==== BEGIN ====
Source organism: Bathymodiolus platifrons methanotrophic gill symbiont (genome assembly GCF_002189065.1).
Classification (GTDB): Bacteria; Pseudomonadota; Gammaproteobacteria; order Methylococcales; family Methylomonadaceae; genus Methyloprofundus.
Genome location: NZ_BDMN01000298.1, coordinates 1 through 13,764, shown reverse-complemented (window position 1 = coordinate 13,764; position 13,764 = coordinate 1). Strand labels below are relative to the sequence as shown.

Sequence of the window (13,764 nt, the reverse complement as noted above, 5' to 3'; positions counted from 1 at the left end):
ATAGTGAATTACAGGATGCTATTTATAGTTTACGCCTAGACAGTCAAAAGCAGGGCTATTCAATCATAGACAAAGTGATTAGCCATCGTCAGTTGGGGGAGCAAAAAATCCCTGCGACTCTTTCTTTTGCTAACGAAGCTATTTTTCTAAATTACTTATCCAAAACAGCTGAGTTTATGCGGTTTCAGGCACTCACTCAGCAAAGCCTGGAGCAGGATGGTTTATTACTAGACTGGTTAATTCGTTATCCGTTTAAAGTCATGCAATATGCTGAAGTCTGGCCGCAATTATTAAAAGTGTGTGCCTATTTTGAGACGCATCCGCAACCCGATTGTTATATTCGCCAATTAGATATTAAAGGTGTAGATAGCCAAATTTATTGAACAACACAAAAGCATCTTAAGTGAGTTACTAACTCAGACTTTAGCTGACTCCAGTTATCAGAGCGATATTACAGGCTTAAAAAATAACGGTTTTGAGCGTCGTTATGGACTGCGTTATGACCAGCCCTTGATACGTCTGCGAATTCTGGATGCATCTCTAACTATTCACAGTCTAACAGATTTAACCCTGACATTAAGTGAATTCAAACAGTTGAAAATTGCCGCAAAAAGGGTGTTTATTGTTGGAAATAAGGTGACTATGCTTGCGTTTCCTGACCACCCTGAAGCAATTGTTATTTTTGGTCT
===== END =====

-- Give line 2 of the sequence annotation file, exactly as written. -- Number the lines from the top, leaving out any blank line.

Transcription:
Classification (GTDB): Bacteria; Pseudomonadota; Gammaproteobacteria; order Methylococcales; family Methylomonadaceae; genus Methyloprofundus.